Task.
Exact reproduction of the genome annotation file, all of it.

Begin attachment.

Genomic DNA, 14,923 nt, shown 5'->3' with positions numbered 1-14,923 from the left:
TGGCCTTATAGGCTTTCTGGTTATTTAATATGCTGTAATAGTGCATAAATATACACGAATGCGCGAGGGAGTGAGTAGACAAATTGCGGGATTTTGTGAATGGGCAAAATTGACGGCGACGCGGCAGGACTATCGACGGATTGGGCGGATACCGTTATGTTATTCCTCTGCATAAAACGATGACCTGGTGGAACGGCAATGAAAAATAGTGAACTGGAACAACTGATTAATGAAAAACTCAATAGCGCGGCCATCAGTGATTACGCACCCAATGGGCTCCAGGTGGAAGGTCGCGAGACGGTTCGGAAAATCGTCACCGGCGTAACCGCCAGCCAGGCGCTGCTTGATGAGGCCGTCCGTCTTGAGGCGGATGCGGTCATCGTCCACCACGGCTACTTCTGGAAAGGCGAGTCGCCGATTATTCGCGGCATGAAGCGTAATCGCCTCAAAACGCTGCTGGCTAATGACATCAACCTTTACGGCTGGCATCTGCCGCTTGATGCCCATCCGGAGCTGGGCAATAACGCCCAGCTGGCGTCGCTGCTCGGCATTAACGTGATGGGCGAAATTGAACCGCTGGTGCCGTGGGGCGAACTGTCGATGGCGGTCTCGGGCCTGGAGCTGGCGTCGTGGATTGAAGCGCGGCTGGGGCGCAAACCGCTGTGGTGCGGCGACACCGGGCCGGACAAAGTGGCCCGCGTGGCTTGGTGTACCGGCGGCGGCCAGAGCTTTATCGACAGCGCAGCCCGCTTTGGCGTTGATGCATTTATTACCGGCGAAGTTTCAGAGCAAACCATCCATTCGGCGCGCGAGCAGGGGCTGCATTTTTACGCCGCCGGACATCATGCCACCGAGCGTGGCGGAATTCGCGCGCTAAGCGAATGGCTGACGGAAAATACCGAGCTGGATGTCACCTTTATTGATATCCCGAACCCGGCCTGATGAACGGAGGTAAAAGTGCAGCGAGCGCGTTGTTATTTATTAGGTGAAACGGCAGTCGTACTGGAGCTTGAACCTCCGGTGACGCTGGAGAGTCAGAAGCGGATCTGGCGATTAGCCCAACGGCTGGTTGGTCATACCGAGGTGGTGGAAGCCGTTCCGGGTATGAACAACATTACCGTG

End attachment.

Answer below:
Genomic DNA, 14,923 nt, shown 5'->3' with positions numbered 1-14,923 from the left:
TGGCCTTATAGGCTTTCTGGTTATTTAATATGCTGTAATAGTGCATAAATATACACGAATGCGCGAGGGAGTGAGTAGACAAATTGCGGGATTTTGTGAATGGGCAAAATTGACGGCGACGCGGCAGGACTATCGACGGATTGGGCGGATACCGTTATGTTATTCCTCTGCATAAAACGATGACCTGGTGGAACGGCAATGAAAAATAGTGAACTGGAACAACTGATTAATGAAAAACTCAATAGCGCGGCCATCAGTGATTACGCACCCAATGGGCTCCAGGTGGAAGGTCGCGAGACGGTTCGGAAAATCGTCACCGGCGTAACCGCCAGCCAGGCGCTGCTTGATGAGGCCGTCCGTCTTGAGGCGGATGCGGTCATCGTCCACCACGGCTACTTCTGGAAAGGCGAGTCGCCGATTATTCGCGGCATGAAGCGTAATCGCCTCAAAACGCTGCTGGCTAATGACATCAACCTTTACGGCTGGCATCTGCCGCTTGATGCCCATCCGGAGCTGGGCAATAACGCCCAGCTGGCGTCGCTGCTCGGCATTAACGTGATGGGCGAAATTGAACCGCTGGTGCCGTGGGGCGAACTGTCGATGGCGGTCTCGGGCCTGGAGCTGGCGTCGTGGATTGAAGCGCGGCTGGGGCGCAAACCGCTGTGGTGCGGCGACACCGGGCCGGACAAAGTGGCCCGCGTGGCTTGGTGTACCGGCGGCGGCCAGAGCTTTATCGACAGCGCAGCCCGCTTTGGCGTTGATGCATTTATTACCGGCGAAGTTTCAGAGCAAACCATCCATTCGGCGCGCGAGCAGGGGCTGCATTTTTACGCCGCCGGACATCATGCCACCGAGCGTGGCGGAATTCGCGCGCTAAGCGAATGGCTGACGGAAAATACCGAGCTGGATGTCACCTTTATTGATATCCCGAACCCGGCCTGATGAACGGAGGTAAAAGTGCAGCGAGCGCGTTGTTATTTATTAGGTGAAACGGCAGTCGTACTGGAGCTTGAACCTCCGGTGACGCTGGAGAGTCAGAAGCGGATCTGGCGATTAGCCCAACGGCTGGTTGGTCATACCGAGGTGGTGGAAGCCGTTCCGGGTATGAACAACATTACCGTG